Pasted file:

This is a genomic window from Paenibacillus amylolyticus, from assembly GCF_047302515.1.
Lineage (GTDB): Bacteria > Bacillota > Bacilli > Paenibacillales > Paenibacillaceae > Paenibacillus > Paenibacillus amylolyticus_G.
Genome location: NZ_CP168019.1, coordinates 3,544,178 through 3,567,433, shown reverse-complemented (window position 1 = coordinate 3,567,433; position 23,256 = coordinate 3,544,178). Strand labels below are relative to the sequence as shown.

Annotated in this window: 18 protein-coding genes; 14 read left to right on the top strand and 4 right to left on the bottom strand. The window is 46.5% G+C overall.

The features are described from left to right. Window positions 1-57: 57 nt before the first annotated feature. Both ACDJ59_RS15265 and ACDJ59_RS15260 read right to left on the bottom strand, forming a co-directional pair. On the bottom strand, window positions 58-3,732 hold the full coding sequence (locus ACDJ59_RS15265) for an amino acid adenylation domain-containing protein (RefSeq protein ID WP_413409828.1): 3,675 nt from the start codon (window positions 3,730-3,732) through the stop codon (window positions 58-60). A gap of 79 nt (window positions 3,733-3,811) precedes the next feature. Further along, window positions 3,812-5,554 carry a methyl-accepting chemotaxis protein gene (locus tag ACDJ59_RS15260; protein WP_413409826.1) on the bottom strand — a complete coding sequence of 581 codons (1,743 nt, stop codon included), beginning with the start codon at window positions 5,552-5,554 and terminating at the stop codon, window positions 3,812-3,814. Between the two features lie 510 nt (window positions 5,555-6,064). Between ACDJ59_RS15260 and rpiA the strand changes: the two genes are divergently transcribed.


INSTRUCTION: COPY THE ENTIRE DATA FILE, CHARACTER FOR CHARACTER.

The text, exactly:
This is a genomic window from Paenibacillus amylolyticus, from assembly GCF_047302515.1.
Lineage (GTDB): Bacteria > Bacillota > Bacilli > Paenibacillales > Paenibacillaceae > Paenibacillus > Paenibacillus amylolyticus_G.
Genome location: NZ_CP168019.1, coordinates 3,544,178 through 3,567,433, shown reverse-complemented (window position 1 = coordinate 3,567,433; position 23,256 = coordinate 3,544,178). Strand labels below are relative to the sequence as shown.

Annotated in this window: 18 protein-coding genes; 14 read left to right on the top strand and 4 right to left on the bottom strand. The window is 46.5% G+C overall.

The features are described from left to right. Window positions 1-57: 57 nt before the first annotated feature. Both ACDJ59_RS15265 and ACDJ59_RS15260 read right to left on the bottom strand, forming a co-directional pair. On the bottom strand, window positions 58-3,732 hold the full coding sequence (locus ACDJ59_RS15265) for an amino acid adenylation domain-containing protein (RefSeq protein ID WP_413409828.1): 3,675 nt from the start codon (window positions 3,730-3,732) through the stop codon (window positions 58-60). A gap of 79 nt (window positions 3,733-3,811) precedes the next feature. Further along, window positions 3,812-5,554 carry a methyl-accepting chemotaxis protein gene (locus tag ACDJ59_RS15260; protein WP_413409826.1) on the bottom strand — a complete coding sequence of 581 codons (1,743 nt, stop codon included), beginning with the start codon at window positions 5,552-5,554 and terminating at the stop codon, window positions 3,812-3,814. Between the two features lie 510 nt (window positions 5,555-6,064). Between ACDJ59_RS15260 and rpiA the strand changes: the two genes are divergently transcribed.